Steps to Building a Customer Engagement FrameworkJune 13, 2012 By Jeff Hassemer
Customer relationships don't develop overnight. They're built from a series of engagements and experiences that take place over time, with the end goal of building a strong bond that thrives and develops as time marches on. The more positive the engagements and experiences, the stronger the bond.
With the proliferation of media and seemingly endless touchpoints consumers have to interact with a brand, effectively managing the flow of data to enhance customer interaction can appear to be a daunting task.
Marketers who create and use a customer engagement framework know it isn't a series of linear steps. Rather, it's a living process that should be repeated multiple times across all channels and throughout the customer's life cycle.
The four-step methodology to creating a customer engagement framework includes the following elements:
- Listen up. Recognize customers and their interactions across the full range of traditional, digital, mobile and social channels available for interacting with your company.
- Analyze this. Review your data and develop new insights about customer behavior and preferences using advanced tools and methods. Fill in the holes with reliable analytics to draw further conclusions about your customers.
- Plan the work, and work the plan. Leverage best practices and strategies for managing campaigns and marketing programs. This includes modifying deliverables to ensure they're customized to your customer and delivered via preferred channels.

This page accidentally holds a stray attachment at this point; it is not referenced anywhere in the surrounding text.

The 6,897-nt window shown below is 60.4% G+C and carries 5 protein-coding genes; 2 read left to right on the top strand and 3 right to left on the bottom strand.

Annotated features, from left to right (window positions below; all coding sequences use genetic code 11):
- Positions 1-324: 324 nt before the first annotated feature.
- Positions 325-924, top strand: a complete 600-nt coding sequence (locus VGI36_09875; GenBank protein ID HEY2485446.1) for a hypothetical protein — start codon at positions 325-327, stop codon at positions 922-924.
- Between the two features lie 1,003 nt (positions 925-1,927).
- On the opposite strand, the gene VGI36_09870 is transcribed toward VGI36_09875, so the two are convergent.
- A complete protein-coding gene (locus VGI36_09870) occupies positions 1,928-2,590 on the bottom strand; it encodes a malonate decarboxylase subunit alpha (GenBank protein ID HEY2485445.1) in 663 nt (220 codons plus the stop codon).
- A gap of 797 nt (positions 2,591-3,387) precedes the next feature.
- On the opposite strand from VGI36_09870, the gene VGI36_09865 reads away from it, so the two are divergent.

- Shout it out. Deliver personalized interactions using state-of-the-art tools for coordinated, cross-channel experiences. Make every attempt to ensure the interactions take a positive tone to help with building those relationships.
For best results, assess, tweak and repeat.
Marketers who have done their job well can prove that their customers engage with their brand through one or more channels — e.g., they've received an email, conducted a search, posted on the brand's Facebook page — and will see their relationship begin to move up the "marketing sophistication curve."
The curve provides an intuitive guide for brands to evaluate their level of cross-channel marketing sophistication and suggests opportunities for improvement, much like a built-in marketing adviser. With 46 percent of marketers choosing multichannel coordination as one of their biggest marketing challenges of the last 12 months to 18 months, we need all the help we can get.
The distinction between multichannel and cross-channel marketing is that multichannel is defined by a company being present and active in multiple channels, whereas cross-channel is having a consistent and coordinated message across channels. The curve provides strategic direction about where to invest in technologies and processes. Cross-channel optimization requires an integrated approach across the customer journey, company silos and disparate systems.